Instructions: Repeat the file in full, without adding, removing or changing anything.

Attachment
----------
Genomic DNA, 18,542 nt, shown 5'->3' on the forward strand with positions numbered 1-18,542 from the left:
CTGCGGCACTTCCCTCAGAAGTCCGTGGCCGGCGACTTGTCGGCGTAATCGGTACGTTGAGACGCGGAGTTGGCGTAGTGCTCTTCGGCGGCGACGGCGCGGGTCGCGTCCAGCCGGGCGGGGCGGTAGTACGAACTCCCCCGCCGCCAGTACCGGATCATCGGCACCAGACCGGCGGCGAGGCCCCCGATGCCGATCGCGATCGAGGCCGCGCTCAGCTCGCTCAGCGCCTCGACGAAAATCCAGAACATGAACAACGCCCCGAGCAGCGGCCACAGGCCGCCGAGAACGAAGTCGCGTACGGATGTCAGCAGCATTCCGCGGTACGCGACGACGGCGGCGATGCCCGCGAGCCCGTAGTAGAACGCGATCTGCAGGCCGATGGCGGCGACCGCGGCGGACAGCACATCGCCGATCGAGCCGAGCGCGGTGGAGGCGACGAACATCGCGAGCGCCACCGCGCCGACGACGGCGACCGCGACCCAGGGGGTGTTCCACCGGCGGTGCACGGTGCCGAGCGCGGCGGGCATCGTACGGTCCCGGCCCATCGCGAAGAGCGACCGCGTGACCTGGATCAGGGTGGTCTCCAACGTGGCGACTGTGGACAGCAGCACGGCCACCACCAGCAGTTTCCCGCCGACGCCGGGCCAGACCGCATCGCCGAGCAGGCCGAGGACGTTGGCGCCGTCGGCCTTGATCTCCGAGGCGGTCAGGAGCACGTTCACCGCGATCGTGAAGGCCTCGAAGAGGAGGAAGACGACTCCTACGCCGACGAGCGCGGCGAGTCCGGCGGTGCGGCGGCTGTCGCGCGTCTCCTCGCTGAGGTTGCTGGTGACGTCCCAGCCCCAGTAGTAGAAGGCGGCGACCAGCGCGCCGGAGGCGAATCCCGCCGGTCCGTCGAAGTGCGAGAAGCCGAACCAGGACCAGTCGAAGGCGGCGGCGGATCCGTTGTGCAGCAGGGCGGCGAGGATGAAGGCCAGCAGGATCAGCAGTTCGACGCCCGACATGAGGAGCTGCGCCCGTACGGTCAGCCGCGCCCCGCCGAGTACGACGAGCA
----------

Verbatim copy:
Genomic DNA, 18,542 nt, shown 5'->3' on the forward strand with positions numbered 1-18,542 from the left:
CTGCGGCACTTCCCTCAGAAGTCCGTGGCCGGCGACTTGTCGGCGTAATCGGTACGTTGAGACGCGGAGTTGGCGTAGTGCTCTTCGGCGGCGACGGCGCGGGTCGCGTCCAGCCGGGCGGGGCGGTAGTACGAACTCCCCCGCCGCCAGTACCGGATCATCGGCACCAGACCGGCGGCGAGGCCCCCGATGCCGATCGCGATCGAGGCCGCGCTCAGCTCGCTCAGCGCCTCGACGAAAATCCAGAACATGAACAACGCCCCGAGCAGCGGCCACAGGCCGCCGAGAACGAAGTCGCGTACGGATGTCAGCAGCATTCCGCGGTACGCGACGACGGCGGCGATGCCCGCGAGCCCGTAGTAGAACGCGATCTGCAGGCCGATGGCGGCGACCGCGGCGGACAGCACATCGCCGATCGAGCCGAGCGCGGTGGAGGCGACGAACATCGCGAGCGCCACCGCGCCGACGACGGCGACCGCGACCCAGGGGGTGTTCCACCGGCGGTGCACGGTGCCGAGCGCGGCGGGCATCGTACGGTCCCGGCCCATCGCGAAGAGCGACCGCGTGACCTGGATCAGGGTGGTCTCCAACGTGGCGACTGTGGACAGCAGCACGGCCACCACCAGCAGTTTCCCGCCGACGCCGGGCCAGACCGCATCGCCGAGCAGGCCGAGGACGTTGGCGCCGTCGGCCTTGATCTCCGAGGCGGTCAGGAGCACGTTCACCGCGATCGTGAAGGCCTCGAAGAGGAGGAAGACGACTCCTACGCCGACGAGCGCGGCGAGTCCGGCGGTGCGGCGGCTGTCGCGCGTCTCCTCGCTGAGGTTGCTGGTGACGTCCCAGCCCCAGTAGTAGAAGGCGGCGACCAGCGCGCCGGAGGCGAATCCCGCCGGTCCGTCGAAGTGCGAGAAGCCGAACCAGGACCAGTCGAAGGCGGCGGCGGATCCGTTGTGCAGCAGGGCGGCGAGGATGAAGGCCAGCAGGATCAGCAGTTCGACGCCCGACATGAGGAGCTGCGCCCGTACGGTCAGCCGCGCCCCGCCGAGTACGACGAGCA